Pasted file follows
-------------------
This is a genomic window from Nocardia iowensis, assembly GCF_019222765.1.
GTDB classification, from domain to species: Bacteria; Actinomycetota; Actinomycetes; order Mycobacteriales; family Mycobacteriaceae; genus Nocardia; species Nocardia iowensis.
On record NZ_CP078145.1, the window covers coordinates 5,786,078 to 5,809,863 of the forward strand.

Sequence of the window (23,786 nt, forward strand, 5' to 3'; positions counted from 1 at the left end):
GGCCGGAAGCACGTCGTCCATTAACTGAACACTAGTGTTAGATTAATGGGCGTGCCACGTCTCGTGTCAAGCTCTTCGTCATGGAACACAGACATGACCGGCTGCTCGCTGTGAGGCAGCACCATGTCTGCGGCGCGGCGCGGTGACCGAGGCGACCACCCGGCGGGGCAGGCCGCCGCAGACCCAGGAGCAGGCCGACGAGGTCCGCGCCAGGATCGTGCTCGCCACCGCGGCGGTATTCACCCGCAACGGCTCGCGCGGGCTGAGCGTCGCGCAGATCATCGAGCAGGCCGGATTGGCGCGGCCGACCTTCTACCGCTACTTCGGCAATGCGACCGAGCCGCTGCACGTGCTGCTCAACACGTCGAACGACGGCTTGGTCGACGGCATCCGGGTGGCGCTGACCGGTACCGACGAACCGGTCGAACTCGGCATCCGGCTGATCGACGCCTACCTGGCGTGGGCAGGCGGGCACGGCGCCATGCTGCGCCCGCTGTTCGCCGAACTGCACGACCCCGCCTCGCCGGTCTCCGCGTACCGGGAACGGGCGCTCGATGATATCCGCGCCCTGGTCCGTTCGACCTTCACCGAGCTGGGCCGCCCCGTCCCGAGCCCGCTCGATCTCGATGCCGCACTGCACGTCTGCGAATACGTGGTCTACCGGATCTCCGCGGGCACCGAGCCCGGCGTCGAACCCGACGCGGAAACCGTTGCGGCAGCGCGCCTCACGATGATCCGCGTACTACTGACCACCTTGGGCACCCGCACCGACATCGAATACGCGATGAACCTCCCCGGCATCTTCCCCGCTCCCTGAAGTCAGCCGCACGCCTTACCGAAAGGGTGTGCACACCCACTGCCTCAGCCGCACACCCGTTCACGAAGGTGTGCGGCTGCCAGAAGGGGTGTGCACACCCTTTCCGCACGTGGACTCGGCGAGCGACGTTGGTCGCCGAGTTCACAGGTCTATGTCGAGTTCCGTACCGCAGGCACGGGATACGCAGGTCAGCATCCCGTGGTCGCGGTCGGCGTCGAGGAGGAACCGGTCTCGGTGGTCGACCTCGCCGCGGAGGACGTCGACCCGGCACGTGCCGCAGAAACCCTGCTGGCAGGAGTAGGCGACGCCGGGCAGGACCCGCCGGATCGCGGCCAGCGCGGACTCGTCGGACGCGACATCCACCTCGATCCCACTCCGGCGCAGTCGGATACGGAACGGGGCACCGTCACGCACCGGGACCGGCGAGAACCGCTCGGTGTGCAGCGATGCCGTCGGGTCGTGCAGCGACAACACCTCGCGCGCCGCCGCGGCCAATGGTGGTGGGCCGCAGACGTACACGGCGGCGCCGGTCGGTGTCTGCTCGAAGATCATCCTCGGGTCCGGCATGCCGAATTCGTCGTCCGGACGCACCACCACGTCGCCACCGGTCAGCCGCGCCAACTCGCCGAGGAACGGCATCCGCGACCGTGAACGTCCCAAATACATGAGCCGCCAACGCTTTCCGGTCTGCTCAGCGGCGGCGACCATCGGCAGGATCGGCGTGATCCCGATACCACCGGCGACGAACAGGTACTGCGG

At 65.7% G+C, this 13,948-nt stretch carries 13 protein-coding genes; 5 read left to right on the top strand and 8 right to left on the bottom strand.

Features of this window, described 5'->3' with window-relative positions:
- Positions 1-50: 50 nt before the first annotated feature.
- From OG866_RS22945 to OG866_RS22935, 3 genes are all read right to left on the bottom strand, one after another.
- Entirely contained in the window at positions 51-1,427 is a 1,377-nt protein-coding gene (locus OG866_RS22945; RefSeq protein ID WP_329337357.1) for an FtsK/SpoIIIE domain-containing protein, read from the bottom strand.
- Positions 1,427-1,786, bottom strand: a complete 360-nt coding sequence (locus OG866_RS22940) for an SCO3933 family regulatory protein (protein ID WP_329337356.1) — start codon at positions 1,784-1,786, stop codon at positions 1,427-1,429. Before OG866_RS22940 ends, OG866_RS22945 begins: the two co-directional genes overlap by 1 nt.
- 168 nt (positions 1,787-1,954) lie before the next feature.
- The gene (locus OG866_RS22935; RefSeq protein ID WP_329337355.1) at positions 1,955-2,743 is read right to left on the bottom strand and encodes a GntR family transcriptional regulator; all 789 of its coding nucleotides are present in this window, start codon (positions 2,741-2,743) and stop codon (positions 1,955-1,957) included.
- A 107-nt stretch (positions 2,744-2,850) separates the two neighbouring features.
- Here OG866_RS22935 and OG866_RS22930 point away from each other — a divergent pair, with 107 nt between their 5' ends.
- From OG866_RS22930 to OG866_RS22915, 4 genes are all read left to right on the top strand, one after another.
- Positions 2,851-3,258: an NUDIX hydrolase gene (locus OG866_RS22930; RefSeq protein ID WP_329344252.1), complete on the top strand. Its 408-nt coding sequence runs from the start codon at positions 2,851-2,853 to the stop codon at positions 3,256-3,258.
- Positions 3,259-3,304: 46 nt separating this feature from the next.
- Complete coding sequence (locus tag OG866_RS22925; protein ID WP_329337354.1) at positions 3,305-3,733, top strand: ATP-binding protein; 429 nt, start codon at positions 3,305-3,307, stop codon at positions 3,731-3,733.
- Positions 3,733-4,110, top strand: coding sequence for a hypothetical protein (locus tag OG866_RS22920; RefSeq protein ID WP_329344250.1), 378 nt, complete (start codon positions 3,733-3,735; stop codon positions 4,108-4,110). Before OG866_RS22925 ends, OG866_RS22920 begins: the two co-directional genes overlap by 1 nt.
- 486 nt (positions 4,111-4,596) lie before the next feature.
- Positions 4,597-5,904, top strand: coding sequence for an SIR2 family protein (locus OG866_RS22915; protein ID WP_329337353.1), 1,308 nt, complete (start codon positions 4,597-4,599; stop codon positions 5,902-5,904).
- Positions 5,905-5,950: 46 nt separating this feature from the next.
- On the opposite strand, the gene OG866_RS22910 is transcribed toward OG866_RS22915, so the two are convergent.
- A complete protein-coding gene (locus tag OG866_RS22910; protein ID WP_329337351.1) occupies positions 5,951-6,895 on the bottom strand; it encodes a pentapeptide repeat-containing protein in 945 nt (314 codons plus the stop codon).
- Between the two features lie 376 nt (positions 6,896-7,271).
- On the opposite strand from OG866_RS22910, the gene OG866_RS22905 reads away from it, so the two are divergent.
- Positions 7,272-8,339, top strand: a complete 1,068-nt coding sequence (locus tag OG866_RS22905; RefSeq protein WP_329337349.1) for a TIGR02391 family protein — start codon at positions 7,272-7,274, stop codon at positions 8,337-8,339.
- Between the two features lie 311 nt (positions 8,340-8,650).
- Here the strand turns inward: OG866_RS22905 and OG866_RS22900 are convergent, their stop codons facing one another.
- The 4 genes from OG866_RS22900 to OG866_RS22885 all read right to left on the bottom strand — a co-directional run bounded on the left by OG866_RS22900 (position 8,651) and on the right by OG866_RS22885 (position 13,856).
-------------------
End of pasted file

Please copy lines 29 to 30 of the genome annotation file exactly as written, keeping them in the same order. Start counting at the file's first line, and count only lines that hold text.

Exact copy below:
- Between the two features lie 311 nt (positions 8,340-8,650).
- Here the strand turns inward: OG866_RS22905 and OG866_RS22900 are convergent, their stop codons facing one another.